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dolphins off spotted waters fuerteventura fraser

Fraser's dolphins spotted in waters off Fuerteventura

Fraser's dolphins spotted for the first time in waters off Fuerteventura.

They were located by a cetacean watching encounter guided by the SECAC


Last Saturday, the hundred people participating in the whale watching activity, organized by the Biosphere Reserve and guided by the Society for the Study of Cetaceans in the Canary Islands (SECAC), had the privilege of observing several specimens of Fraser's dolphin (Lagenodelphis hosei).

This species is characterized by its very triangular and pointed fins in addition to its characteristic coloration pattern of a darker gray on its face and around its eyes, and its shorter but visible snout.

During the sighting, the group maintained its course and trajectory, which made it difficult to identify, until they decided to approach the bow of the boat and the species could be confirmed and cited for the first time in the waters of the southeast coast of Lanzarote.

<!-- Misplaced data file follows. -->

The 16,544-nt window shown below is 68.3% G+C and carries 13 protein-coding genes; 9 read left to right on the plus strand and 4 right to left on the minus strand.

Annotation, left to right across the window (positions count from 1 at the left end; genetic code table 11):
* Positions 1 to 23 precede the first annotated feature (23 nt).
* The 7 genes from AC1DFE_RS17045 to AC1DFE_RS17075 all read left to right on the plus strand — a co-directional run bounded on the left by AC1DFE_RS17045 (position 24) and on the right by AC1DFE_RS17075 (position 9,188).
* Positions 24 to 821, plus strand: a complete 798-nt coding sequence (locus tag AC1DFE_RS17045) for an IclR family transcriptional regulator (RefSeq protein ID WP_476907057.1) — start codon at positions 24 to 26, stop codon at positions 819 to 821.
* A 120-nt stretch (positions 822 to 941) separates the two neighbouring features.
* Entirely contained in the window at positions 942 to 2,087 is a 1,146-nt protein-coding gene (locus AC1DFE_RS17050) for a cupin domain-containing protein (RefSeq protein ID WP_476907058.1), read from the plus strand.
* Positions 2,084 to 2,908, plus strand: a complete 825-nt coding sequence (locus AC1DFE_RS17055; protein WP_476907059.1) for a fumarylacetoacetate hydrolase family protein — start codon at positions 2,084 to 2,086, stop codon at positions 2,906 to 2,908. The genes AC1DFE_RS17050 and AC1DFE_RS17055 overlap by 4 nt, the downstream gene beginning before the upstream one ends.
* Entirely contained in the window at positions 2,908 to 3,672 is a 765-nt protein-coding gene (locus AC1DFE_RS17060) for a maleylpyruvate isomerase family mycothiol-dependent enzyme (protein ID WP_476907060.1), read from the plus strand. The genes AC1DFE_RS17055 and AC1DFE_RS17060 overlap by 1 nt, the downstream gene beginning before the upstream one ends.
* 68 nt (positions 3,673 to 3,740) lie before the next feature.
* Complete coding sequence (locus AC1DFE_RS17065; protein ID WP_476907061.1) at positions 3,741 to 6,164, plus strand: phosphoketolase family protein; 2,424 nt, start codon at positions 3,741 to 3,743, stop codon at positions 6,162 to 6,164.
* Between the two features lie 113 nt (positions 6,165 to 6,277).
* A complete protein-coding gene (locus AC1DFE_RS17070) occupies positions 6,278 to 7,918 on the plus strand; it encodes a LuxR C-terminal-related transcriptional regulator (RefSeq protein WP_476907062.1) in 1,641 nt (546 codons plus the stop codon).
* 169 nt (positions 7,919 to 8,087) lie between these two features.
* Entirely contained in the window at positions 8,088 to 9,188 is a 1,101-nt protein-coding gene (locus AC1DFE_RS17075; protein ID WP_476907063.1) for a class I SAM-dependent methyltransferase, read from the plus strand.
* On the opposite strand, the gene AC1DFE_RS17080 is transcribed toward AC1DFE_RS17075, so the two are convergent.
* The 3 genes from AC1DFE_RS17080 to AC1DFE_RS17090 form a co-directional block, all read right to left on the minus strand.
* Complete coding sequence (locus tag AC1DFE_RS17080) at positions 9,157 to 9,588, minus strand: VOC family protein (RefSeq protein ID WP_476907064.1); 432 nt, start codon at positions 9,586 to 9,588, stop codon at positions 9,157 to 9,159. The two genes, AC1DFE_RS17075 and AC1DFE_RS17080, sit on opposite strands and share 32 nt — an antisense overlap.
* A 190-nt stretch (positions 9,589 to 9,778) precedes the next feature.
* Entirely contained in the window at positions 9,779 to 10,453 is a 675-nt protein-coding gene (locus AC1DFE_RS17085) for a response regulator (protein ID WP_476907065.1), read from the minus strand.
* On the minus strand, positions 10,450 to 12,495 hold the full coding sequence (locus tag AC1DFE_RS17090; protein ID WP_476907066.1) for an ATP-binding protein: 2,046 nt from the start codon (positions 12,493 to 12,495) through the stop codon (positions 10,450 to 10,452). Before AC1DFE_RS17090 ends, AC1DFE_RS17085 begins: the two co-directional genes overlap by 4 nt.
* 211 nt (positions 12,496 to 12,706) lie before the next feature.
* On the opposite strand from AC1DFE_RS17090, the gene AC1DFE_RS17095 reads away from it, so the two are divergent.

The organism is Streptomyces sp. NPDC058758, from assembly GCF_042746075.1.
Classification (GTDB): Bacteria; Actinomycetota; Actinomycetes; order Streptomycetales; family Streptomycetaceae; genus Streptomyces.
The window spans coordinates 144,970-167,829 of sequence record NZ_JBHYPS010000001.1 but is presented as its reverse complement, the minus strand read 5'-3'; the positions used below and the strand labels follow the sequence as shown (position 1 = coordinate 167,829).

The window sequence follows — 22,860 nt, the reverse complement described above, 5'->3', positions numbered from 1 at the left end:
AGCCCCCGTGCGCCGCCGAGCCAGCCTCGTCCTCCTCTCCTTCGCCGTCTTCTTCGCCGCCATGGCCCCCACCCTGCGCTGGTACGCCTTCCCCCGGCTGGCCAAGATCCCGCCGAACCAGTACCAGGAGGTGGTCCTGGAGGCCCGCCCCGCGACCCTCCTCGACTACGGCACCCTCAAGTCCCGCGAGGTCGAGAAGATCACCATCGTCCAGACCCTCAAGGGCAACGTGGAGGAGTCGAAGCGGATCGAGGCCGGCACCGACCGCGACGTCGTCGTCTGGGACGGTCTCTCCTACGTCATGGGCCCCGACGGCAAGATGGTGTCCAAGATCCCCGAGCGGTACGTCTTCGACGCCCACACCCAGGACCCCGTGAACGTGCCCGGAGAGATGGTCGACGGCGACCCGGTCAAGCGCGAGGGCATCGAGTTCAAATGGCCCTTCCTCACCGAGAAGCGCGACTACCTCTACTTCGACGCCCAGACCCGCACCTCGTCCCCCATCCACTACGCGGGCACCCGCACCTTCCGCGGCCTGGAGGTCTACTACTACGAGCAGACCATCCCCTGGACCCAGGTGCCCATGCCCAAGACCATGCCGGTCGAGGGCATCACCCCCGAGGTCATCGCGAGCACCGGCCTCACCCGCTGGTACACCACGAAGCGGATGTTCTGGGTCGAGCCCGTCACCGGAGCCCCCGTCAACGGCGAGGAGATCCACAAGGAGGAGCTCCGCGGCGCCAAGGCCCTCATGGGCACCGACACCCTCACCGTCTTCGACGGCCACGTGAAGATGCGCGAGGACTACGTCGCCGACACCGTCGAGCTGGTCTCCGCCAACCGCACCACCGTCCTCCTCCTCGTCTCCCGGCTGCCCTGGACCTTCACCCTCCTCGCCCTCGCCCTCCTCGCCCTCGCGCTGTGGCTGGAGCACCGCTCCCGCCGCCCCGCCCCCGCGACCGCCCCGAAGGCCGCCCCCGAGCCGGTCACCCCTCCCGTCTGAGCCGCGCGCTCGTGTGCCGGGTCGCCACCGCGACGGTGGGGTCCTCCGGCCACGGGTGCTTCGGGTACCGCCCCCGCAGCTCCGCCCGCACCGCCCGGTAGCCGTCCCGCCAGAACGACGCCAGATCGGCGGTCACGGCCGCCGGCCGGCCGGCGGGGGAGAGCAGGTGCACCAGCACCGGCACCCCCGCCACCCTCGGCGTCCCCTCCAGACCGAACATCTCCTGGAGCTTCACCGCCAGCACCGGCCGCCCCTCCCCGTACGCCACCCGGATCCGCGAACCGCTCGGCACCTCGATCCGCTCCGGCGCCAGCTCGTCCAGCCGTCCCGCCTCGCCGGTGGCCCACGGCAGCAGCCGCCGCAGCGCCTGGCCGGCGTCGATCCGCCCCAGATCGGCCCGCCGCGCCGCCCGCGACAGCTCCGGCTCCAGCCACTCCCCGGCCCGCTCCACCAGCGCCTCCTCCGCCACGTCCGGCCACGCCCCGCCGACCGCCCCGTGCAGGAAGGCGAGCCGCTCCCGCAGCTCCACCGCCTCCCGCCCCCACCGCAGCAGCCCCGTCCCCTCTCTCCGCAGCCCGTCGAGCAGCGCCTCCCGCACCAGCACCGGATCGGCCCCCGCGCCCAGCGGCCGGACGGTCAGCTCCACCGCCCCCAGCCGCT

On the way back to port, the attendees were also able to observe a large group, with several adult individuals and hatchlings of striped dolphins (Stenella coeruleoalba), a species very recognizable for its unsociable behavior and for having a rather dark band that originates in the snout, mostly black, and that extends dorsally, surrounding the eye. to the anal area.

Finally, the sighting was completed with two specimens of pilot whales (Grampus griseus), with their unmistakable globose head, their very large dorsal fin and their half-grayish, half-whitish coloration, due to the usual interactions with other individuals or prey, in which marks are generated on their gray skin.

These last two species are common in the eastern waters of Lanzarote and Fuerteventura, according to the SECAC environmental biologist responsible for the interpretation of the activity, Francesca Fusar. The area is considered a Site of Community Importance (SCI), a protected area included in the European Union's Natura 2000 Network for its rich marine biodiversity and which represents a hot spot for cetaceans worldwide.

The excursion, which was attended by the councillor of the Biosphere Reserve of the Cabildo de Lanzarote, Samuel Martín, aimed to raise awareness of the characteristics, peculiarities and importance of the marine mammals that inhabit our coasts and to raise awareness among the population about the importance of protecting and keeping the seas and oceans clean. During the journey, a cursory collection of rubbish floating on the surface was carried out.

link to article for pic
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